Advanced Search
MyIDEAS: Login to save this article or follow this journal

How should heavy-duty trucks be taxed?

Contents:

Author Info

  • Parry, Ian W.H.

Abstract

This paper develops and implements an analytical framework for estimating optimal taxes on the fuel use and mileage of heavy-duty trucks in the United States, accounting for external costs from congestion, accidents, pavement damage, noise, energy security, and local and global pollution. The analysis allows for endogenous fuel economy, increased auto travel in response to reduced truck congestion, and distinguishes driving by truck type and region. We estimate the optimal (second-best) diesel fuel tax at $1.12 per gallon and implementing it increases welfare by $1.34 billion per annum. Optimizing over both fuel and mileage taxes, and differentiating mileage taxes by vehicle type and region, yields progressively higher welfare gains. The most efficient tax structure involves a diesel fuel tax of 69 cents per gallon and charges on trucks that vary between 7 and 33 cents per mile; implementing this tax structure yields estimated welfare gains of $2.06 billion.

Download Info

If you experience problems downloading a file, check if you have the proper application to view it first. In case of further problems read the IDEAS help page. Note that these files are not on the IDEAS site. Please be patient as the files may be large.
File URL: http://www.sciencedirect.com/science/article/B6WMG-4PDSBJ4-3/2/7d5cc1cdde205300780bd558b8077f65
Download Restriction: Full text for ScienceDirect subscribers only

As the access to this document is restricted, you may want to look for a different version under "Related research" (further below) or search for a different version of it.

Bibliographic Info

Article provided by Elsevier in its journal Journal of Urban Economics.

Volume (Year): 63 (2008)
Issue (Month): 2 (March)
Pages: 651-668

as in new window
Handle: RePEc:eee:juecon:v:63:y:2008:i:2:p:651-668

Contact details of provider:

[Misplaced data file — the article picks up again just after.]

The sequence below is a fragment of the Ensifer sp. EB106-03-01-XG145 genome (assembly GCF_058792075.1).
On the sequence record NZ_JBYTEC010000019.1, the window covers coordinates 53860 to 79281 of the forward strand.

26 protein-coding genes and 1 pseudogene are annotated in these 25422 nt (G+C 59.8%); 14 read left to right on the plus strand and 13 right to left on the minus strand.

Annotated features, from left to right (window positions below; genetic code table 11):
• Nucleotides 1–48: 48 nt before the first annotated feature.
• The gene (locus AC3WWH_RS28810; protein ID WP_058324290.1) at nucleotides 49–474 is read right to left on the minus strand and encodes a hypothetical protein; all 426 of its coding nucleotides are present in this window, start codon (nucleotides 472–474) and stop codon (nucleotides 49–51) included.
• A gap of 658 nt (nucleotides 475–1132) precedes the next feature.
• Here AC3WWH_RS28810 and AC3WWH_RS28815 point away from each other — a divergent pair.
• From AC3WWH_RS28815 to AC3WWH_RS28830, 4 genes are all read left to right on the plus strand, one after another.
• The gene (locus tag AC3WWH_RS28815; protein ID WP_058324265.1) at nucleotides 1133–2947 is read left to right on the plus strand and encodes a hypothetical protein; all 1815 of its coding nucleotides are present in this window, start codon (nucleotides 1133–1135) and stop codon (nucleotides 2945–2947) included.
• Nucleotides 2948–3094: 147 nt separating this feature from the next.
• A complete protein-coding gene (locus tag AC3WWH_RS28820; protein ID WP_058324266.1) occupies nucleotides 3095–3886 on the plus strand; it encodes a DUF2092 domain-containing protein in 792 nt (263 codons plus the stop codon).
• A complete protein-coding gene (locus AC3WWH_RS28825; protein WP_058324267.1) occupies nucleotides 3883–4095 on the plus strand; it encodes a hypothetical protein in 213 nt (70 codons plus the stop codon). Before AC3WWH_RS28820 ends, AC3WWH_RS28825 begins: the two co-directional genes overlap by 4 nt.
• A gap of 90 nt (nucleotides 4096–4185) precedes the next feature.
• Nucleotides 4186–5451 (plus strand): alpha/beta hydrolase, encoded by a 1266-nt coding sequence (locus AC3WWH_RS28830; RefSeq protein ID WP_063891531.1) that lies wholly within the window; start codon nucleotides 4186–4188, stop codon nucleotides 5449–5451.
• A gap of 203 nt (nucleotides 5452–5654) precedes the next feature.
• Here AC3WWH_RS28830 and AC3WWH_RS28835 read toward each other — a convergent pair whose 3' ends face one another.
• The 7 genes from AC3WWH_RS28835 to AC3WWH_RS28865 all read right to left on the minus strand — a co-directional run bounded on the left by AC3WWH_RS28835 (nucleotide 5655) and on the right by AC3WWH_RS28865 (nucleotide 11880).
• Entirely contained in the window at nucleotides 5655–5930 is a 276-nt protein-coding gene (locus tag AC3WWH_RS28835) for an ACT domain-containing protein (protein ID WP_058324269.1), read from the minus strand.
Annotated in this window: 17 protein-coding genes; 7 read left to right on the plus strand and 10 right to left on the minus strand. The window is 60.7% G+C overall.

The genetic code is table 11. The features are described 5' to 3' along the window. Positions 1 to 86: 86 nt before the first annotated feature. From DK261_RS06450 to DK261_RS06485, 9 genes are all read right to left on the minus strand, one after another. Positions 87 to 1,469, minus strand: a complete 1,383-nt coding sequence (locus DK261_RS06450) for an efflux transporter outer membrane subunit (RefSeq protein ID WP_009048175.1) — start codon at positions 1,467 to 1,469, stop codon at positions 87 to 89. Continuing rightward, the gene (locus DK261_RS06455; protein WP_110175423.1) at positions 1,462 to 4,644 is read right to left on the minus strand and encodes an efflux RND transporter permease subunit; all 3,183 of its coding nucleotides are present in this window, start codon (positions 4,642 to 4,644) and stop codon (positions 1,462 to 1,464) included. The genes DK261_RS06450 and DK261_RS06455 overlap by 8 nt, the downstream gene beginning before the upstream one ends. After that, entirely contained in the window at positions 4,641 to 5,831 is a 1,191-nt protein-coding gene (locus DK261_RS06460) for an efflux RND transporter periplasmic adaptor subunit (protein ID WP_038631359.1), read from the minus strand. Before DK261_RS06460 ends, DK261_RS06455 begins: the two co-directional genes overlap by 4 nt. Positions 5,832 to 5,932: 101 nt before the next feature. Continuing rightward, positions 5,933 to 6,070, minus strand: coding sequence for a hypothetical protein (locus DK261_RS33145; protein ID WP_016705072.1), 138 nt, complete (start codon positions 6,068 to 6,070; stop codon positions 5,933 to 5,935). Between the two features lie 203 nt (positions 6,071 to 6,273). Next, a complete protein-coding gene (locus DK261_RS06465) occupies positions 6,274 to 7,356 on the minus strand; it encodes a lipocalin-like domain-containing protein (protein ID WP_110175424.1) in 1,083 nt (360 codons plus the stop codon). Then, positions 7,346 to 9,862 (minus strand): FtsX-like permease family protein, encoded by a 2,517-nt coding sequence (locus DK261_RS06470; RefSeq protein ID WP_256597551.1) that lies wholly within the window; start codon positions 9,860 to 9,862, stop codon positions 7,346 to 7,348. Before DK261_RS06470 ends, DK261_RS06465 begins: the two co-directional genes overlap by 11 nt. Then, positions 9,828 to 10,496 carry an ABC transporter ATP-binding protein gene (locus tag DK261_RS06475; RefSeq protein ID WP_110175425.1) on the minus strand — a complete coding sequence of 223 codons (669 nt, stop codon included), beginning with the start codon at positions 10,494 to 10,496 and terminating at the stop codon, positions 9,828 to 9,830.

Web page: http://www.elsevier.com/locate/inca/622905

Related research

Keywords: Truck tax Diesel tax External costs Welfare gains;

Other versions of this item:

Find related papers by JEL classification:

References

References listed on IDEAS
Please report citation or reference errors to , or , if you are the registered author of the cited work, log in to your RePEc Author Service profile, click on "citations" and make appropriate adjustments.:
as in new window
  1. Small, K. & Winston, C., 1998. ""The Demand for Transportation: Models and Applications"," Papers 98-99-6, California Irvine - School of Social Sciences.
  2. Ian W. H. Parry & Kenneth A. Small, 2005. "Does Britain or the United States Have the Right Gasoline Tax?," American Economic Review, American Economic Association, vol. 95(4), pages 1276-1289, September.
  3. Parry, Ian W H & Bento, Antonio, 2001. " Revenue Recycling and the Welfare Effects of Road Pricing," Scandinavian Journal of Economics, Wiley Blackwell, vol. 103(4), pages 645-71, December.
  4. Bovenberg, A.L. & Goulder, L.H., 1996. "Optimal environmental taxation in the presence of other taxes: General equilibrium analyses," Open Access publications from Tilburg University urn:nbn:nl:ui:12-73560, Tilburg University.
  5. Burtraw, Dallas & Parry, Ian & Goulder, Lawrence & Williams III, Roberton, 1998. "The Cost-Effectiveness of Alternative Instruments for Environmental Protection in a Second-Best Setting," Discussion Papers dp-98-22, Resources For the Future.
  6. Richard S.J. Tol & Samuel Fankhauser & Richard G. Richels & Joel B. Smith, 2000. "How Much Damage Will Climate Change Do? Recent Estimates," Working Papers FNU-2, Research unit Sustainability and Global Change, Hamburg University, revised Sep 2000.
  7. Inge Mayeres & Denise Van Regemorter, 2003. "Modelling the health related benefits of environmental policies - a CGE analysis for the eu countries with gem-e3," Energy, Transport and Environment Working Papers Series ete0310, Katholieke Universiteit Leuven, Centrum voor Economische Studiën, Energy, Transport and Environment.